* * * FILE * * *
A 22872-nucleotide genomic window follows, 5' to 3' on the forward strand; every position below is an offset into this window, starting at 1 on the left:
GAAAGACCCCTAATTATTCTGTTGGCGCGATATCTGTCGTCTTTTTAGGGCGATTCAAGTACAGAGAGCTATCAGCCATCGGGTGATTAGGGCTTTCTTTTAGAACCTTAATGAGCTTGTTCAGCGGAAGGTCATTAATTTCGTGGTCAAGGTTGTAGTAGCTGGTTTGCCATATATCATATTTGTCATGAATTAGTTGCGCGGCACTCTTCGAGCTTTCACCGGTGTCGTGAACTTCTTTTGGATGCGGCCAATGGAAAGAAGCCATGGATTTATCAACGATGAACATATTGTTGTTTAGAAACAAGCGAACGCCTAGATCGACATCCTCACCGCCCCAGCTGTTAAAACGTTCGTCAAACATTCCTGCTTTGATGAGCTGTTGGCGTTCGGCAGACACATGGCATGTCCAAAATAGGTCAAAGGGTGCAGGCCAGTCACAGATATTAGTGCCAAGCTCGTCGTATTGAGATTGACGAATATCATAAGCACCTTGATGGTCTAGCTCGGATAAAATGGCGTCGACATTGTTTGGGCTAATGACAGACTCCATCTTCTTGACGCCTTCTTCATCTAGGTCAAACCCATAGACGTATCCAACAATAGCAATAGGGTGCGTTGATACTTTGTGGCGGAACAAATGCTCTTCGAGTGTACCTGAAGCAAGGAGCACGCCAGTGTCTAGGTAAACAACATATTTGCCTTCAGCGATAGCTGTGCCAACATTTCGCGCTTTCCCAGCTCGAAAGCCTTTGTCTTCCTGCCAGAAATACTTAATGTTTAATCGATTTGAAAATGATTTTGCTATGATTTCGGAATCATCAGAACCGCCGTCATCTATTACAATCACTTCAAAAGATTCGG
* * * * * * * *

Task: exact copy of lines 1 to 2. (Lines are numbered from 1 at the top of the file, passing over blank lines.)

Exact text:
A 22872-nucleotide genomic window follows, 5' to 3' on the forward strand; every position below is an offset into this window, starting at 1 on the left:
GAAAGACCCCTAATTATTCTGTTGGCGCGATATCTGTCGTCTTTTTAGGGCGATTCAAGTACAGAGAGCTATCAGCCATCGGGTGATTAGGGCTTTCTTTTAGAACCTTAATGAGCTTGTTCAGCGGAAGGTCATTAATTTCGTGGTCAAGGTTGTAGTAGCTGGTTTGCCATATATCATATTTGTCATGAATTAGTTGCGCGGCACTCTTCGAGCTTTCACCGGTGTCGTGAACTTCTTTTGGATGCGGCCAATGGAAAGAAGCCATGGATTTATCAACGATGAACATATTGTTGTTTAGAAACAAGCGAACGCCTAGATCGACATCCTCACCGCCCCAGCTGTTAAAACGTTCGTCAAACATTCCTGCTTTGATGAGCTGTTGGCGTTCGGCAGACACATGGCATGTCCAAAATAGGTCAAAGGGTGCAGGCCAGTCACAGATATTAGTGCCAAGCTCGTCGTATTGAGATTGACGAATATCATAAGCACCTTGATGGTCTAGCTCGGATAAAATGGCGTCGACATTGTTTGGGCTAATGACAGACTCCATCTTCTTGACGCCTTCTTCATCTAGGTCAAACCCATAGACGTATCCAACAATAGCAATAGGGTGCGTTGATACTTTGTGGCGGAACAAATGCTCTTCGAGTGTACCTGAAGCAAGGAGCACGCCAGTGTCTAGGTAAACAACATATTTGCCTTCAGCGATAGCTGTGCCAACATTTCGCGCTTTCCCAGCTCGAAAGCCTTTGTCTTCCTGCCAGAAATACTTAATGTTTAATCGATTTGAAAATGATTTTGCTATGATTTCGGAATCATCAGAACCGCCGTCATCTATTACAATCACTTCAAAAGATTCGG